Emulsion Recipe Perfection
August 8-9, 2006
Made considerable changes to prime emulsion: Refer to CR#2 (Change Reference No.2) for questions regarding new recipe.
Continue to make adjustments to digital negatives. Not satisfied yet.
Results: Nearly flawless emulsion. Peppering is still visible under the microscope. Next emulsion batch, I will push the changes to see if I can totally eliminate the problem. Ron says streaking is a common problem inherent to the inconsistent quality of baryta paper. He suggests an addition of 1% sodium sulfite to the emulsion might eliminate the problem. I am on the brink of deciding that baryta is an expensive nuisance.
The Holy Grail: The pyro-developed 5 x 7 negative. My coating blade doesn't cover enough area to print the whole negative, but I couldn't resist seeing how it looked. Who knows, this may be my only batch of perfect emulsion! Hopefully, I can get digital negs to this stage. (Fabriano Artisto).
August 16-17, 2006
Been working on digital negatives. Maybe getting closer. I keep reminding myself that I can't afford a big coating blade.
I revisited that paper fork-in-the-road, and decided to work with Fabriano first (and maybe Somerset Satin).
Two new "discoveries": The emulsion is very sensitive to developer dilution (higher dilution, lower contrast), and sizing/surfacing presents possibilities.
I coated a sheet of Fabriano with "World's Best White Acrylic Gesso" made by Daniel Smith Art Supplies (http://www.danielsmith.com/). The brush marks show up so I'll have to work on another coating method, but it is definitely a different look; crisper, as sharp as baryta paper, but retains the look of being 'real' paper.
|Fabriano (plain) 500%||Fabriano (coated with gesso) 500%||
Fabriano (coated with gesso) The foggy appearance on the right is an artifact of scanning. It doesn't appear on the print, which is a beautiful, glossy black.
August 19-21, 2006
I pushed the changes and eliminated even the microscopic peppering. (I will make two additional identical batches before I claim definitive success.) There are apparently many variables. I am going in basically the opposite direction from Ron, yet I assume his results are as satisfying as mine. It would be interesting to tease out the steps to determine the synergies and antagonisms of the process. I am handling the emulsion much more gently and at a consistently lower temperature, with the exception of coating. 40-43 degrees C seems to be a good coating temperature. For Lot 3, I increased the silver content by 10%. and the gelatin concentration by 25%. Please refer to CR3 (change reference number 3).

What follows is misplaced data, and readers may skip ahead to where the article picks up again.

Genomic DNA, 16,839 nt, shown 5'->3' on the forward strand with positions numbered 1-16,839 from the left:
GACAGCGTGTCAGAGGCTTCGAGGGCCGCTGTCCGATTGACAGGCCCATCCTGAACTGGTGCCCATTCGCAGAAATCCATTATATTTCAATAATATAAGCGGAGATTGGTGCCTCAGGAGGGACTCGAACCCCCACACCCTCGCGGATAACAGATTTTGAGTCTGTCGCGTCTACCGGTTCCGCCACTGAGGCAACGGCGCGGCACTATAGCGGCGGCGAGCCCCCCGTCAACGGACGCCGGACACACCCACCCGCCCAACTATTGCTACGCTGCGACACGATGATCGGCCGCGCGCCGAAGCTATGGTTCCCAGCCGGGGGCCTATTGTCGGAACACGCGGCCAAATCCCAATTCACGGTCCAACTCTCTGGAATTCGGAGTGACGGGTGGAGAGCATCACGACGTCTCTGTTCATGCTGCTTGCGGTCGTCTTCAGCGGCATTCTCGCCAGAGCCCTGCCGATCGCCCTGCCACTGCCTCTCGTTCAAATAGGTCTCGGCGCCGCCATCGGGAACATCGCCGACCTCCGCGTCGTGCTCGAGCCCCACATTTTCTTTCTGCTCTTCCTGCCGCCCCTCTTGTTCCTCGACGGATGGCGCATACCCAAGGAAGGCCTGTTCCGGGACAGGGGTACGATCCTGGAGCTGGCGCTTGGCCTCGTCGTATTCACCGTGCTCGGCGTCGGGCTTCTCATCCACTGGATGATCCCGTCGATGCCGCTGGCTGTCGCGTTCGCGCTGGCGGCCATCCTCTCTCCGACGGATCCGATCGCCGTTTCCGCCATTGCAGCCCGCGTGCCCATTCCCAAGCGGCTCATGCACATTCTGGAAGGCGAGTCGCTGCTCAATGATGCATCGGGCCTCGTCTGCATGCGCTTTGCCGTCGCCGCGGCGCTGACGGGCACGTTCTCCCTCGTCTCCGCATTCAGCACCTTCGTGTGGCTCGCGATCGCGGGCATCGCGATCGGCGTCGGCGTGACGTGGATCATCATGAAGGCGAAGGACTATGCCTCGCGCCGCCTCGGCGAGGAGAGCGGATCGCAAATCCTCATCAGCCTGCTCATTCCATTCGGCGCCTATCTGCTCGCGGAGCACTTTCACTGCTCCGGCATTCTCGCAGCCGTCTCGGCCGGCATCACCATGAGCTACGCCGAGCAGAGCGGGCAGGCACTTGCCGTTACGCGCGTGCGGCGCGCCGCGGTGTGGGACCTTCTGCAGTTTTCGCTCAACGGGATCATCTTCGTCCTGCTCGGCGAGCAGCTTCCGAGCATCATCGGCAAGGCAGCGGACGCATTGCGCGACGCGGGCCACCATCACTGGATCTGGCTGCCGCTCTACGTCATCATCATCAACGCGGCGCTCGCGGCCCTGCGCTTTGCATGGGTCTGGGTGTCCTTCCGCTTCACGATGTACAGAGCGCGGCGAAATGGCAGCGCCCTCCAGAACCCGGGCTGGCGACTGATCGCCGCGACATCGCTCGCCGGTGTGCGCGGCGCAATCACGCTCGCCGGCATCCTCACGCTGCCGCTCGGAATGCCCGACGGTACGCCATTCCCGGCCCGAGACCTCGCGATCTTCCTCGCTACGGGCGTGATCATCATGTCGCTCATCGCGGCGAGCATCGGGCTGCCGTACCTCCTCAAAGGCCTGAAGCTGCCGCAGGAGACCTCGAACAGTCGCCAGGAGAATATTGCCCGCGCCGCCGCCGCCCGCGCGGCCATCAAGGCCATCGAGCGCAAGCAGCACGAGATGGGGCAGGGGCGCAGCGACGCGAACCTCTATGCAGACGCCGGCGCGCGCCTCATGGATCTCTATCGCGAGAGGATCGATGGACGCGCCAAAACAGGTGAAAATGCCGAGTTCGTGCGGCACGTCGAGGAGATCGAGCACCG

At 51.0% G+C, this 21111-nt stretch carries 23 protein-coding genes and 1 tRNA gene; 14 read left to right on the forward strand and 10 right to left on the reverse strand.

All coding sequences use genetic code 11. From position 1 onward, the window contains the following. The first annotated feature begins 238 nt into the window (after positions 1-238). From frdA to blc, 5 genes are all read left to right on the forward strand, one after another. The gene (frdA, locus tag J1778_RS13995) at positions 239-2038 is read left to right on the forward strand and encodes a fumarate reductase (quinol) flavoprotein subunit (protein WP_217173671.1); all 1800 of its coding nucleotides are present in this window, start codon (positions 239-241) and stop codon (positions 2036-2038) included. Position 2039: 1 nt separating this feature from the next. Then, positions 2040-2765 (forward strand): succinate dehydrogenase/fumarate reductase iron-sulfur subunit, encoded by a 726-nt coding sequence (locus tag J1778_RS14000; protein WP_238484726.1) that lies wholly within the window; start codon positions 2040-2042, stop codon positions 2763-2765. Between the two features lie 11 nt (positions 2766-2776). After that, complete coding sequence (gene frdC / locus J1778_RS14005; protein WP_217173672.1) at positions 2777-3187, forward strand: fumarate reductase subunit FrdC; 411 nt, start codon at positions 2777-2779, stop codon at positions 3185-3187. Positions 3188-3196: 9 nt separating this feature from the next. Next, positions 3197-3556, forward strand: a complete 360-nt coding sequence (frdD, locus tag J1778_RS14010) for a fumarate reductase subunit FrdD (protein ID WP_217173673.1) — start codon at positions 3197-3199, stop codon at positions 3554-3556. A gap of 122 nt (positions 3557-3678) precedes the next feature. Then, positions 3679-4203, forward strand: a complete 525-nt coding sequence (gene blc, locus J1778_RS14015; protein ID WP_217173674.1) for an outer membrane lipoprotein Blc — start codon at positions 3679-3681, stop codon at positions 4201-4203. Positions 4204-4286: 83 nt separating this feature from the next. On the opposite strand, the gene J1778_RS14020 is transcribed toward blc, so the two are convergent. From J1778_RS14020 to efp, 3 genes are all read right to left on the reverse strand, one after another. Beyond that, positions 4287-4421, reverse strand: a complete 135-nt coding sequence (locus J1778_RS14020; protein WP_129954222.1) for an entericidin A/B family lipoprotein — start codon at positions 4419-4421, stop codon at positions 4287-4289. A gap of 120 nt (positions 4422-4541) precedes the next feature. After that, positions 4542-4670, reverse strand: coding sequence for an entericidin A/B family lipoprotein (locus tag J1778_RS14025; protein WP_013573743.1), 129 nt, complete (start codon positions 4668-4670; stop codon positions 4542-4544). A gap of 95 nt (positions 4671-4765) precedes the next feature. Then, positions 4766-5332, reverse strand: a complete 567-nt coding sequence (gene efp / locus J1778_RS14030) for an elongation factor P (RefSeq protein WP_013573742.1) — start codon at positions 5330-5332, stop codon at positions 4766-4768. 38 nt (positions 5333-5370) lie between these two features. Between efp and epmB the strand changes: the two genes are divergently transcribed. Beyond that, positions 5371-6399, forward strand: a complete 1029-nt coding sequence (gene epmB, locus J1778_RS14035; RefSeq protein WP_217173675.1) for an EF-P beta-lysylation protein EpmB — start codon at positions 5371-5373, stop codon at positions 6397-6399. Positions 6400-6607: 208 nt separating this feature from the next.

I printed a new digital negative and developed it in ZonalPro Factor One. I'm not thrilled with my digitals yet, but I think (hope!) I'm on the right track. I'm in the "figure-it-out-myself" phase of my learning curve. I know there are any number of good guides (especially Dan Burkholder's) but I really need to understand a thing, not just learn a process. (that's a big mea culpa: anything I memorize without understanding blows away in the first stiff wind)
Lot 3/ Fabriano Artisto x-white/ Zonal pro Factor one, 1oz/500ml water
I have been looking forward to working with Amidol developers. It's expensive enough that I thought I'd wait until I was sure of the emulsion before I mixed up a batch. Probably a mistake. Pictorico transparency film is expensive, too. A quicker person would have figured out that an emulsion as responsive to developer characteristics as this one seems to be would complicate matters.
Same negative, amidol developer. The black is a thing unto itself. Flawless, deep and lush. You want to stroke it. Again, any "foggy" appearance is an artifact of flatbed scanning picking up the slight tooth of the Fabriano. But...I couldn't get the exposure and contrast figured out before I ran out of paper. Unfortunately, I need the next couple of weeks to wrap up some paying gigs. It's going to be a long wait for me. This has been a very interesting and satisfying adventure.
Crop of above print at 500%
Lootens' Amidol Black Developer (from "The Darkroom Cookbook" 2nd ed. written by Stephen G. Anchell)
Water at room temperature 750.0 ml
Sodium sulfite 24.5 g
Citric acid 0.6 g
Amidol 8.1 g
Potassium bromide 0.6 g
Potassium thiocyanate 0.3 g
Water to make 1.0 liter